South Africa’s Cricket World Cup hopes took a dive when they crashed to their second loss of the tournament against Bangladesh at the Oval on Sunday.
Having been beaten by favourites England by 104 runs at the same ground on Thursday, Faf du Plessis’ team were on the receiving end of a record-break effort by the Bangladeshis.
Their total of 330/6 was the highest they have made in one-day internationals.
It proved out of South Africa’s reach by 21 runs — they slumped to 309/8 in reply.
The South Africans seemed flat and listless throughout, and are likely to find the going even tougher against India in Southampton on Wednesday.
Having come to the tournament on the back of slim belief among even their most ardent fans that could improve on previous performances in the tournament, South Africa are in danger of falling below those expectations.
And things won’t get any easier for them, what with powerhouses India waiting for them in Southampton on Wednesday.
An over-reliance on the short ball and messy fielding did South Africa no favours on Sunday.
The Bangladeshis didn’t need a second invitation to exploit those failings, with Tamim Iqbal and Soumya Sarkar rattling up 60 inside nine overs for the first wicket.
Shakib Al Hasan and Mushfiqur Rahim added 142 for the third, and Mahmudullah and Mosaddek Hossain put on 66 for the sixth.
Shakib’s 75, Mushfiqur’s 78 and Mahmudullah’s 33-ball unbeaten 46 were the pick of their efforts, but the narrative of the innings was Bangladesh’s composure in the face of South Africa’s attempts at hostility.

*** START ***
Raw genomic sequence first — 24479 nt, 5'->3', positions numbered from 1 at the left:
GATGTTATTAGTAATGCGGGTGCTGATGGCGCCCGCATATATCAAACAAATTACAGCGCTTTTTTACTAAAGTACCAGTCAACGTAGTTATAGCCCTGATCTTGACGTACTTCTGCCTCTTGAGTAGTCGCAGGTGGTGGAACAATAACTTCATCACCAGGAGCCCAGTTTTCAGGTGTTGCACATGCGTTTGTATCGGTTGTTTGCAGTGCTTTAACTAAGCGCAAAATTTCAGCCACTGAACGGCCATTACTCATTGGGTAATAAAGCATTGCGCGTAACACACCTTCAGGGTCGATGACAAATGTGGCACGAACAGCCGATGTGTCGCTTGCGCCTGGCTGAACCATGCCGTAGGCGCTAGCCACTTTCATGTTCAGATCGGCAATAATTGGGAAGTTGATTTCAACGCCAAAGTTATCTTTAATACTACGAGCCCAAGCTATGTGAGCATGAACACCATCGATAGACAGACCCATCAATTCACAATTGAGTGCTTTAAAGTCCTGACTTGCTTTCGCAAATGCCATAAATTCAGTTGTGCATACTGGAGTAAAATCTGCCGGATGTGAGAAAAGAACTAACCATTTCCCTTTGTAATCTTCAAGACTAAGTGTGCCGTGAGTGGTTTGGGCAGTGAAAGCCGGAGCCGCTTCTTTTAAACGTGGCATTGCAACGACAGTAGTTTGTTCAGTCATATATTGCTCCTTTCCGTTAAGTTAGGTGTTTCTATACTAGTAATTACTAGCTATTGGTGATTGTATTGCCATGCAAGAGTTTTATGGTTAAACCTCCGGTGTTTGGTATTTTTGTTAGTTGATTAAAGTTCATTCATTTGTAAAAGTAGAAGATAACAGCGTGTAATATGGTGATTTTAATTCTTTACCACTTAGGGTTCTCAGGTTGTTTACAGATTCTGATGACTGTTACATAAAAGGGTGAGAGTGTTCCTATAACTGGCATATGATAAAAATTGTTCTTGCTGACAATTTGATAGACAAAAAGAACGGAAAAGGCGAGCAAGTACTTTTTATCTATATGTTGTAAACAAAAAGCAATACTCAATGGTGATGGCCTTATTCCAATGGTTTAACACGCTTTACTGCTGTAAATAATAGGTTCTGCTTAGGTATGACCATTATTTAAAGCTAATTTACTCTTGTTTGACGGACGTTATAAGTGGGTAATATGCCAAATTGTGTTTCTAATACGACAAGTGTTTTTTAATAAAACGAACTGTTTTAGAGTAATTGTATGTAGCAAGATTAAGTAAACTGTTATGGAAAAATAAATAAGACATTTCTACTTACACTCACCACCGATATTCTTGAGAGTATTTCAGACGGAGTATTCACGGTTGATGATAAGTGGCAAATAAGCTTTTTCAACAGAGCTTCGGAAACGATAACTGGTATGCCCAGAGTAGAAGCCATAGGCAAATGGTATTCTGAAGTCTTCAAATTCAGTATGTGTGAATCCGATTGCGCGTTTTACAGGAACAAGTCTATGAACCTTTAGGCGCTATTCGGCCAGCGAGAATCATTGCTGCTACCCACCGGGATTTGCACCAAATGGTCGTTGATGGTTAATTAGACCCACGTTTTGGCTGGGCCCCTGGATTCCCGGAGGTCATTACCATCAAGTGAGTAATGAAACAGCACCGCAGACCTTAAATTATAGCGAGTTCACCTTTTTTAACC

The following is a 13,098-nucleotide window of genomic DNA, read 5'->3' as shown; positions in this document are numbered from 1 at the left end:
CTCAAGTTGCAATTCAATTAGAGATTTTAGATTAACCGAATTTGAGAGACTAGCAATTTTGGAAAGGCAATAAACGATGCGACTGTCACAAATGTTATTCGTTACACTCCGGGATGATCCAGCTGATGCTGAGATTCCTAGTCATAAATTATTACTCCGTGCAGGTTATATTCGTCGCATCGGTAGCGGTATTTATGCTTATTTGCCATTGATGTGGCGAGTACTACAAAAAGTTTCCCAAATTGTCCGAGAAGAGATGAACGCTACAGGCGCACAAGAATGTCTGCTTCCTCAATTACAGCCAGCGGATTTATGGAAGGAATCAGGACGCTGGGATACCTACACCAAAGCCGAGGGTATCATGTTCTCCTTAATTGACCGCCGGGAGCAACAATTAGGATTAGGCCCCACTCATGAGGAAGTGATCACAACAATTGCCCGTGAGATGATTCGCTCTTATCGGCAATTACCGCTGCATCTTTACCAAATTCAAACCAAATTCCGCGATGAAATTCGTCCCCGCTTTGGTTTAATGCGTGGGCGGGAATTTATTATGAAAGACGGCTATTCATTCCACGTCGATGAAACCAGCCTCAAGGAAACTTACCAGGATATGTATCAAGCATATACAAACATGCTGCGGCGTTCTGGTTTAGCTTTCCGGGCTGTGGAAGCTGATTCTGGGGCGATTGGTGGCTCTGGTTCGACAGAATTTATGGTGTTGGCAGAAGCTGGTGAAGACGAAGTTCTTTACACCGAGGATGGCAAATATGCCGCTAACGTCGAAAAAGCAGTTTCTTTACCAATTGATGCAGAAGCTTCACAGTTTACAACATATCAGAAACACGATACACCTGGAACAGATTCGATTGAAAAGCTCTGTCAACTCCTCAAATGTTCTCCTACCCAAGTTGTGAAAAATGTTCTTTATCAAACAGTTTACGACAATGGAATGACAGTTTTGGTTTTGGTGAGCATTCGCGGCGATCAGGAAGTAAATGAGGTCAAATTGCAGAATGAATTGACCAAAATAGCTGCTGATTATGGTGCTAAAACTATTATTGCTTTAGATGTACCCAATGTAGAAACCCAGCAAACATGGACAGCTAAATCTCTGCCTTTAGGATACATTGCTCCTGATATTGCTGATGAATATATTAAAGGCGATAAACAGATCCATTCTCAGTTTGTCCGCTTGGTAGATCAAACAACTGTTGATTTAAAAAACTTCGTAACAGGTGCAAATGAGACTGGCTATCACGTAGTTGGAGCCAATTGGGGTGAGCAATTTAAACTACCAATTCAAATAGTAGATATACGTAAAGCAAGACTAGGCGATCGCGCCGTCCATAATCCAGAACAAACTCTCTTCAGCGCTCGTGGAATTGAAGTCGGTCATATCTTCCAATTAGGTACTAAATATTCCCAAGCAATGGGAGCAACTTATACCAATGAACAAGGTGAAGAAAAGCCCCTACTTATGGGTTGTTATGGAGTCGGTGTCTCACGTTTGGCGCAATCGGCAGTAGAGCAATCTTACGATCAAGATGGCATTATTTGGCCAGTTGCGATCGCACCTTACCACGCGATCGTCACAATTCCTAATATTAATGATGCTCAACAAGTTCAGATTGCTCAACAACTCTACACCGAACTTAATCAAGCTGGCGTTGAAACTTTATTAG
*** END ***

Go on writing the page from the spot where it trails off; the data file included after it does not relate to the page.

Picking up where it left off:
Not for the Asians the frailties previous sides from their country have shown in the face of the short stuff, especially outside of their home conditions.
There was an impressive confidence about their response to South Africa’s approach, exemplified by Shakib pivoting slickly to swing a Chris Morris bouncer through fine leg for the boundary that brought up his 50.
Among South Africa’s seamers, only Andile Phehlukwayo didn’t try to succeed through aggression.
His reward was the wickets of Tamim and Mushfiqur and an economy rate of 5.2 — the best of the bunch.
Imran Tahir celebrated his 100th one-day international by bowling Shakib and Mohammad Mithun.
Of the rest of the attack, only Kagiso Rabada was able to keep the damage to under a run a ball.
Quinton de Kock and Aiden Markram looked to be building a solid start to South Africa’s reply, but in the 10th over De Kock declined a single only to see Markram keep on coming and then hesitate.
De Kock turned too late and was well out of his ground when a throw from Mushfiqur, who had ditched a wicketkeeping glove and chased down the ball, hit the stumps.
It turned out to be that kind of innings for South Africa, strewn with false starts and unfinished business.
Markram’s 45 was a decent effort but it should have been bigger. Likewise David Miller, Rassie van der Dussen and JP Duminy and their scores of 38, 41 and 45.
Faf du Plessis looked in complete control for his 62, which was ended when he swiped clumsily at Mehidy Hasan Miraz and was properly bowled.
Size matters, and South Africa’s batters weren’t big enough when it mattered most.
Now, they look smaller than ever — and shrinking fast.
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